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Illinois Astronaut Gallery 031610
Frank Thompson with the Prairie Aviation Museum points out the many astronauts who have ties to Illinois as he talks about the future of the Illinois Astronaut Gallery at Prairie Aviation Museum in Bloomington on Tuesday, March 16, 2010. (The Pantagraph/LORI ANN COOK-NEISLER) (March 16, 2010)

BLOOMINGTON — Almost three years after the Prairie Aviation Museum sought a new home for its Challenger Learning Center, the museum is returning to space.

This time it’s on a much smaller scale than running a 5,000-square-foot space mission simulator.

The museum has turned photos and biographies of 21 astronauts with Illinois ties into a new exhibit with the hope of building a collection of space-related artifacts.

“It would be great if we could get a spacesuit,” said Frank Thompson, museum curator.

The exhibit also marks the next step in the museum’s efforts to return its focus to being solely an aviation museum.

“We can concentrate on the museum again,” said Suzy Adreon, volunteer coordinator for the museum that sees about 5,000 visitors a year.

The museum, 2929 E. Empire St., opened the local Challenger Learning Center in 2003 but asked Heartland Community College in 2007 to take if over after the museum couldn’t continue to financially support it. The center moved from its original home in the old Central Illinois Regional Airport terminal to the college’s Normal campus in December.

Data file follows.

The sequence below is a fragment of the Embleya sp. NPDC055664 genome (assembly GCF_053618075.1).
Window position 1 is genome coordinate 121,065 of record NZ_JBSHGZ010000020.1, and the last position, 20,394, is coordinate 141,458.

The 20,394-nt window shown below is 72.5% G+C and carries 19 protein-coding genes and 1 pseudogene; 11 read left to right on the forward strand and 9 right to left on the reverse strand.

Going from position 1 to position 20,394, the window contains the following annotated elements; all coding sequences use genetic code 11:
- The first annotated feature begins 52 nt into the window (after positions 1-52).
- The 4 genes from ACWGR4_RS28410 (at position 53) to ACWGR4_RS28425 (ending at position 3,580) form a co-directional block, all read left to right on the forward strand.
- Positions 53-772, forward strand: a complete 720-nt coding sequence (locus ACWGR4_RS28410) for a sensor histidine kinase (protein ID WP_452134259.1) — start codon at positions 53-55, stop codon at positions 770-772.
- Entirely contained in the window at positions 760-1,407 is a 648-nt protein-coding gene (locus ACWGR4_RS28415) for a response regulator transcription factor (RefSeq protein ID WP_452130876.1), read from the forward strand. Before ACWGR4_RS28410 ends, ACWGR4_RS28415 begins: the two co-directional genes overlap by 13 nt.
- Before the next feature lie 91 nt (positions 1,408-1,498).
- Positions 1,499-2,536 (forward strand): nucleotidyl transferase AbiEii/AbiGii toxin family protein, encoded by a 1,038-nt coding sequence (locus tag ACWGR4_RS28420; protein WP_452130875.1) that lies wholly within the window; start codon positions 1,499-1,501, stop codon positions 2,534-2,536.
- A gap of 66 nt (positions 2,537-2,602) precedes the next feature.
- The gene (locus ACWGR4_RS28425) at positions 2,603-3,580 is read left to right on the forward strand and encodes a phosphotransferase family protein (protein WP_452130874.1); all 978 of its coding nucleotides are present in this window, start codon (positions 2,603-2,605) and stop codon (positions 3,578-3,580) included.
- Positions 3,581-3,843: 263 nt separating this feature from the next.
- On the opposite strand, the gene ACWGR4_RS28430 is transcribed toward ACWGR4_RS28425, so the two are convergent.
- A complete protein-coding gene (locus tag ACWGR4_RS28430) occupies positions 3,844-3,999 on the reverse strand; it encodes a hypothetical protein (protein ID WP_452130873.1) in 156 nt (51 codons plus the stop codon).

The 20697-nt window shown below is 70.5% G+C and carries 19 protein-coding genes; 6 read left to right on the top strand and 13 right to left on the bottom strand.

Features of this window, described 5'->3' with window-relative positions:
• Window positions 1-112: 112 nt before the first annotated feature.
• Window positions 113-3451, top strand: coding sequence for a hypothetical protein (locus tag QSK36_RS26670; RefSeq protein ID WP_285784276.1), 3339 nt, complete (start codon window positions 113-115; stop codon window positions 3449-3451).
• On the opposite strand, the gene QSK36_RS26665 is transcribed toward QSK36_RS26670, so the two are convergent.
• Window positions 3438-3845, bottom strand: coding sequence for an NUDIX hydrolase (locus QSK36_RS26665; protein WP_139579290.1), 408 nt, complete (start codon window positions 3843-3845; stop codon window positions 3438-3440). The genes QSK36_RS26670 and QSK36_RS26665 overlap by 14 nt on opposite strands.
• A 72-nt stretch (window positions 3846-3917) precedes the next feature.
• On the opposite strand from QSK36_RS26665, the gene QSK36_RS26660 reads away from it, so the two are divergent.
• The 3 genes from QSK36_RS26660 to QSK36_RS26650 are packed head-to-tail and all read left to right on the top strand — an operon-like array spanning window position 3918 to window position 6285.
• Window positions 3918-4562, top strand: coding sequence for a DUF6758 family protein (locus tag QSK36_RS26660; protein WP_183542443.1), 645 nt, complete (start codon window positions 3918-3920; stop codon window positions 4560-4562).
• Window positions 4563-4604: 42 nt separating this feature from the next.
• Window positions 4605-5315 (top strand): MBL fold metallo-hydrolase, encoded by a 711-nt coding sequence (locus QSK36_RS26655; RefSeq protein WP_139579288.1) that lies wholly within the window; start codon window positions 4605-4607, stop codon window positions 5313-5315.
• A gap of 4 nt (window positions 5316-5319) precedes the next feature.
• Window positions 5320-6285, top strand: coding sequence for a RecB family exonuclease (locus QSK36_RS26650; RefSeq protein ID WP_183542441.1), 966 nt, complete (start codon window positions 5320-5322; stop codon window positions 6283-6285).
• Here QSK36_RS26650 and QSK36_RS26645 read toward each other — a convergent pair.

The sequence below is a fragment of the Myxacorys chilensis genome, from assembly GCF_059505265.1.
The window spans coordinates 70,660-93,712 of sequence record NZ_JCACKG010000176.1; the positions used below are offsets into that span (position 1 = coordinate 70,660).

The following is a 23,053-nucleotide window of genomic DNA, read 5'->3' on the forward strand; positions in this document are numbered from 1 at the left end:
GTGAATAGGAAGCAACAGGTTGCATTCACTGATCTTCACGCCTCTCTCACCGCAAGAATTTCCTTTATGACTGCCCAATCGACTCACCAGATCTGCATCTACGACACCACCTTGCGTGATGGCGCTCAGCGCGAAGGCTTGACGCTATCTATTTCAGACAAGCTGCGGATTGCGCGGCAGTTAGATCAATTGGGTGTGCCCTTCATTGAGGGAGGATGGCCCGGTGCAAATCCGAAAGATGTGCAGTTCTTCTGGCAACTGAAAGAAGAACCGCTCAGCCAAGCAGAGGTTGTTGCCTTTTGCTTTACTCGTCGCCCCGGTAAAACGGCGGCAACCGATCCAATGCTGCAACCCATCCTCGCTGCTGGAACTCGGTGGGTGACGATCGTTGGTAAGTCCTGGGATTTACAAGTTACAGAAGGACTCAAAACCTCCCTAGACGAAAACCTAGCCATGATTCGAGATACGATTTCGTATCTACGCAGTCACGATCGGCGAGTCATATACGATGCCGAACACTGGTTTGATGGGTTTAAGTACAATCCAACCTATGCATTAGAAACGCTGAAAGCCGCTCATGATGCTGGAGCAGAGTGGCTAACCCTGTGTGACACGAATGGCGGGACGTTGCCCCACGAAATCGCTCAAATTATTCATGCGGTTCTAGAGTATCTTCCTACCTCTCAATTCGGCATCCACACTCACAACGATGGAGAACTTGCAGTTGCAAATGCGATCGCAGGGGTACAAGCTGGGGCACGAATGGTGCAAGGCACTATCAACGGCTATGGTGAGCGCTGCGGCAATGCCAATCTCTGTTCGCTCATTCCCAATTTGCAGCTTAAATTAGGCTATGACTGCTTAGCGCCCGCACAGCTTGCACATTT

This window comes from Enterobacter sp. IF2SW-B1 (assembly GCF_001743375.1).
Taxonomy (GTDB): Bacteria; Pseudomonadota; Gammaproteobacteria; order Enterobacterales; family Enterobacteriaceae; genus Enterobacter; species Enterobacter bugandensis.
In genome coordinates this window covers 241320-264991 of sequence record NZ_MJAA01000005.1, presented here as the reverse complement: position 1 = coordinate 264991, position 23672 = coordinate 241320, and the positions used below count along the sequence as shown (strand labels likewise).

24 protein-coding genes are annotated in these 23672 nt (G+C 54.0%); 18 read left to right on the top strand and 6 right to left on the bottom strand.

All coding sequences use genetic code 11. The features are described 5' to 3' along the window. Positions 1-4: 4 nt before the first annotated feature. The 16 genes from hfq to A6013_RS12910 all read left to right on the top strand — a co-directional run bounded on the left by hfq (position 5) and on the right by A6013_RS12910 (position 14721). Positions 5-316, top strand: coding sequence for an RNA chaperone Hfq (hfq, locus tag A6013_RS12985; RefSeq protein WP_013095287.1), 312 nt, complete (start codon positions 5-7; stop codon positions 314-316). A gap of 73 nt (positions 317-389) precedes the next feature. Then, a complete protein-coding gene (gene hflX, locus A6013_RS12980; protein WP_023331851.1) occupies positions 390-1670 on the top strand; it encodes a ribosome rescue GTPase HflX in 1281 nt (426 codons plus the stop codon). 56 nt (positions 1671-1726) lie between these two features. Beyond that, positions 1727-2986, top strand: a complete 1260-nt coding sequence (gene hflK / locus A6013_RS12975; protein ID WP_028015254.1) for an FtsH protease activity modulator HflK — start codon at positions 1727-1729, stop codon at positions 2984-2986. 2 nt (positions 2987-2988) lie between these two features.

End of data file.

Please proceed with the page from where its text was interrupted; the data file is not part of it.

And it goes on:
Already the museum has an airplane flight suit used by Steve Nagel, a Canton native and a retired Air Force colonel. The suit, now a centerpiece to the exhibit, was worn by Nagel when he flew one of the airplanes that follow NASA’s space shuttles as they land.

Thompson has contacted as many of the astronauts as he can in the hopes that they have something they could add to the collection.

Scott Altman was the first to respond.

Altman, a Lincoln native who grew up in Pekin, is a former Navy test pilot who commanded his fourth space shuttle mission last year.

“We are looking for some of the smaller items, like checklists,” Thompson said. “We can’t do some of the more elaborate items that have special requirements for preservation.”

So far, Altman has put Thompson in contact with a NASA archivist to help sort out what NASA can provide that the museum can care for easily.

“I think they really want to help us,” he added.

The museum has nine military aircraft, including an F-100 Super Sabre jet, an F-14D Tomcat jet and UH-1H Huey helicopter. It also has a variety of cockpit instrument panels, engines, an antique flight trainer and aircraft models that cover more than 100 years of aviation history.


How to help

Donations to the Prairie Aviation Museum may be mailed to 2929 E. Empire St., Bloomington, IL, 61704, or made online at www.prairieaviationmuseum.org.

Museum hours

11 a.m. to 4 p.m. Tuesday through Saturday; noon to 4 p.m. Sunday; closed Monday

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